We were waiting for the song like Santa Claus on New Years Eve, and yesterday the gift finally arrived. Take Over, the anthem of the 2020 League of Legends World Cup, finally reached us yesterday, triggering a slight controversy on social networks … Let’s break it down.
Yesterday, around 5 p.m., the League of Legends community was on the lookout. The curious gathered on the official YouTube live stream, waiting for the seconds for the song of the Worlds to be finally revealed. At 5 p.m. sharp, a counter came to mark the minutes before, finally, the first Take Over chords arose.
The already agitated cat catches fire, then eyes meet on the 3:45 minute clip featuring a young man with a sliced eyebrow and a young girl with hair hesitating between pink and purple, in their frantic race to the Cup of the Summoner. By the way, we find the familiar faces of the legends who have forged the history of the competitive League scene, wearing the attributes of the champions who made their past glory. Xpeke and his Kassadin, Mata and his Thresh, then Tian and his Lee Sin. Only Faker inherits a character in flesh and blood, a master of the shadows officiating in a bar called “The Demon King” and coming to train the young hero in League.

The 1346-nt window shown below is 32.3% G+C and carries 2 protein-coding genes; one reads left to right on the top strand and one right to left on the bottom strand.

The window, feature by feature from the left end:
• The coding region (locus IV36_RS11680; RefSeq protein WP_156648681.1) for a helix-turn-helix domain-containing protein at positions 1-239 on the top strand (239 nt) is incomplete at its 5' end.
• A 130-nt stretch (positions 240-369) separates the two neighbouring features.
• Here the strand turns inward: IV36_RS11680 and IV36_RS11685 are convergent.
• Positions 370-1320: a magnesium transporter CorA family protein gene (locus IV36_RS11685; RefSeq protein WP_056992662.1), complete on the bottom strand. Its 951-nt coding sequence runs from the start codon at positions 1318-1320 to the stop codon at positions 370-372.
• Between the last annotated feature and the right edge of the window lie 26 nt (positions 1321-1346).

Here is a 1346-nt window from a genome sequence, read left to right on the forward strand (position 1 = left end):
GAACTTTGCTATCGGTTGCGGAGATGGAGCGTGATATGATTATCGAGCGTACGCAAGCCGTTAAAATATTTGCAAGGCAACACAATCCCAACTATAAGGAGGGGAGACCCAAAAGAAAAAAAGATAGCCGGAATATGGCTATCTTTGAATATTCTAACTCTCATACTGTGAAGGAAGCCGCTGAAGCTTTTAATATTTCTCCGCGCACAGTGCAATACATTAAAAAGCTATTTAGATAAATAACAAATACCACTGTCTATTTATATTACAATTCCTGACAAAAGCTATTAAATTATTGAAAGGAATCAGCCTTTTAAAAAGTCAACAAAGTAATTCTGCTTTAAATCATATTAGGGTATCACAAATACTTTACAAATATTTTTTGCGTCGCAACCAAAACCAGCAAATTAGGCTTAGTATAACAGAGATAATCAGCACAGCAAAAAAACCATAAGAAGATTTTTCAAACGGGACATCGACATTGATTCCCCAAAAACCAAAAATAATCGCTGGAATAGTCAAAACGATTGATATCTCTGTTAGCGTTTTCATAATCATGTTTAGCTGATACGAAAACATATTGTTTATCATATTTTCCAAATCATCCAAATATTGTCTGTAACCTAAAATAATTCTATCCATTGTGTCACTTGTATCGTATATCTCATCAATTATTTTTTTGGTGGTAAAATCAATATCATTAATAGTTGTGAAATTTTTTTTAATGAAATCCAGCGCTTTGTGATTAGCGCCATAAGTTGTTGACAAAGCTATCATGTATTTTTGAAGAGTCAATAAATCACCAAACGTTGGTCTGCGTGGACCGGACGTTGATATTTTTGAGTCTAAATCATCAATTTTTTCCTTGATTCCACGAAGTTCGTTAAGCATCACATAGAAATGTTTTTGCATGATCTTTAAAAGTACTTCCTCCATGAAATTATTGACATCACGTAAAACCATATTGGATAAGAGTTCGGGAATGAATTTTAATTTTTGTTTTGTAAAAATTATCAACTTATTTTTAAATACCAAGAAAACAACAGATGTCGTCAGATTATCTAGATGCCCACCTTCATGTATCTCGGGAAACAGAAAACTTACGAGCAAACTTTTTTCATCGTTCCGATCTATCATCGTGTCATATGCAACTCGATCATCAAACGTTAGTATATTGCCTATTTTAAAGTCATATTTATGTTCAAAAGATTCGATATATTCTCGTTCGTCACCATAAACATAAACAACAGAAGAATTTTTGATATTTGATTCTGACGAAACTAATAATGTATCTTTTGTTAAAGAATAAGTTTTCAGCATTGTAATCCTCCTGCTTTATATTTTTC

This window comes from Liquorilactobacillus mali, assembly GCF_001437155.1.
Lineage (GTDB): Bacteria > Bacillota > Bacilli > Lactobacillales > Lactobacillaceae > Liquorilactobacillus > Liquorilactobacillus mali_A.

If you missed it, you can find the Take Over music video, right here!
You might as well burst the abscess right away, without going through four ways. In the history of the competitive League of Legends scene, no woman has made it to the Worlds, or even managed to claim the level allowing access to competition. And this is precisely why the Take Over music video generated a controversy: because it features a female character competing with the male hero.
And if we take the video in the first degree, indeed, it stains. After that, League of Legends is also not a 1v1 played in VR and requiring a weird crystal to be able to connect. And then you also can’t pick up the weapons of the champions you’ve defeated to appropriate their abilities (which, by the way, would be extremely cool). Faker doesn’t own a bar called the Demon King, Thresh doesn’t look like Mata at all, and Tian is clearly not blind. Ask Jankos.
So, rather than understanding the clip as a story of reality, could we not rather interpret it as a dream?
League of Legends (LoL) Transcending the Game